The Bibby Group | October 2021 Newsletter

Toronto Real Estate
October 4, 2021

With children back at school and a federal election now behind us, we look to Toronto’s real estate market to end the year with a sense of urgency or, from a seasonality perspective, business as usual. Based on my discussions with numerous property owners and prospective purchasers, it appears that any party looking to transact by year-end will be looking to do so by the start of November. The overriding sentiment in the marketplace seems to be one where homeowners not in a position to sell will sit out the winter market due to general fatigue and pandemic-related uncertainties and wait for the springtime.

As a result, supply levels for both freehold and condominium products are now well below their seasonal norms, making the search frustrating—yet again—for buyers needing to move. And while the end of August has always been a slower time of year, the first two weeks after Labour Day proved to be abnormally slow, as some buyers and sellers awaited the federal election results to determine their next move. During my career as a broker, I’ve never seen the housing market draw so much attention in the run-up to an election, with each party featuring platforms to appease their respective audiences.

The Toronto Real Estate Board in September reported some positive signs of growth and recovery in every marketplace, which is an encouraging sign. Condominium prices in the central core are up year over year by 7.1%, while detached homes have witnessed a price growth of 11.2%. Semi-detached homes experienced 4.1% growth, while townhomes saw gains of 8.3%. It must be noted that sales volumes in all freehold sectors were down dramatically, while the condominium market experienced higher transaction volumes due to increased consumer confidence. Indeed, pandemic conditions have improved considerably since this time last year, when a number of tenants and condominium owners fled the city.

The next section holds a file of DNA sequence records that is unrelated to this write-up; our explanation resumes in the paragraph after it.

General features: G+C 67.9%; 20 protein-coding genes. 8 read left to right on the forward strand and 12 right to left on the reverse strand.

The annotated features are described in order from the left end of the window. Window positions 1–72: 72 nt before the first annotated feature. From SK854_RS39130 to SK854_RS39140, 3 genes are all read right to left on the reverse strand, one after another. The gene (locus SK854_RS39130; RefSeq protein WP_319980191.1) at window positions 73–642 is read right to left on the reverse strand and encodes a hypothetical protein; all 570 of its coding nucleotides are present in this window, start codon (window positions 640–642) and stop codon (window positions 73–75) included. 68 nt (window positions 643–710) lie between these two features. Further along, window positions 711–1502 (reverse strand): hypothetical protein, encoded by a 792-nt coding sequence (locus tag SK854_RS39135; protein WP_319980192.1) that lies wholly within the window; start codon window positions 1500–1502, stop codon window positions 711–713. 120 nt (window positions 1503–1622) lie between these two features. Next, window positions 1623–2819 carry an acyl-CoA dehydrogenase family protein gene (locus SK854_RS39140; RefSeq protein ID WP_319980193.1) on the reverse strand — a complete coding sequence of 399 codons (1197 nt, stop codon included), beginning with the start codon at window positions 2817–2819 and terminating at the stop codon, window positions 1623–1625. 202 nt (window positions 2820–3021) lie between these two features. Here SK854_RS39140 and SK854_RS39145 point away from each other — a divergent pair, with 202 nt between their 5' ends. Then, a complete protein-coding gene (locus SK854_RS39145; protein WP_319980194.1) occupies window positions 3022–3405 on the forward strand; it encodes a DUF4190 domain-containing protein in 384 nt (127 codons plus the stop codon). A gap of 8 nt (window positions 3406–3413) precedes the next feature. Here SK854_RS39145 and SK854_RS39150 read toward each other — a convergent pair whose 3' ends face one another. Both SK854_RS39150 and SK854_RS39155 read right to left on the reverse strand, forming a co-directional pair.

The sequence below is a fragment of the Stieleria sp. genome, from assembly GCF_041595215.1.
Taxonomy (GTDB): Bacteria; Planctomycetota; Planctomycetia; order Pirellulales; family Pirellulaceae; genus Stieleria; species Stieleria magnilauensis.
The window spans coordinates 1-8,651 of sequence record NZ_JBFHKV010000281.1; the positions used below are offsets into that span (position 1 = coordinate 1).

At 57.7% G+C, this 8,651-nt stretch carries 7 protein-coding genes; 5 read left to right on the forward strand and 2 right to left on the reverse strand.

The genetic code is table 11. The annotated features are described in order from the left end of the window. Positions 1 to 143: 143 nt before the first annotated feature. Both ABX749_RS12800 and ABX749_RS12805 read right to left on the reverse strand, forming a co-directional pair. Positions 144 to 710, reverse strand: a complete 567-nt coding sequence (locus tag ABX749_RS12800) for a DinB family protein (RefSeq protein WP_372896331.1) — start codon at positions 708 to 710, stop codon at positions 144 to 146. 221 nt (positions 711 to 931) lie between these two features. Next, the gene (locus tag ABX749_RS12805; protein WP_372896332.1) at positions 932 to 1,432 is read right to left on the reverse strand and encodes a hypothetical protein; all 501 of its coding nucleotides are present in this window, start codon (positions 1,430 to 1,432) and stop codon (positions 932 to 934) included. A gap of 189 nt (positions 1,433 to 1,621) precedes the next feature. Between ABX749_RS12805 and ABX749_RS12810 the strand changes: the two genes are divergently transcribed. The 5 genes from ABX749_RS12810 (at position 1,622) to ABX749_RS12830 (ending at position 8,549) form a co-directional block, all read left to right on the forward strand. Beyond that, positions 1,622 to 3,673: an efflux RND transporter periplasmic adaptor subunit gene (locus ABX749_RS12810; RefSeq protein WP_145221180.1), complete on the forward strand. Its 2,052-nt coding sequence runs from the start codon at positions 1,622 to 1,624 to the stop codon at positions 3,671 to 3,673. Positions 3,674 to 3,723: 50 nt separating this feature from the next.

As our economy recovers from the pandemic and we see an eventual resumption of immigration—which could bring more buyers to the marketplace—the lack of supply is a significant concern for consumers, as is affordability. Instead of interfering with home buying and selling policies, the various levels of government should focus on improving the bureaucratic processes to streamline new construction and improve supply levels. While we could very well see higher borrowing costs should the Bank of Canada raise interest rates, the next 30–45 days will be the most crucial for both buyers and sellers, in my opinion, as I am fairly confident early November and all of December will be generally uneventful.

All My Best,
Christopher Bibby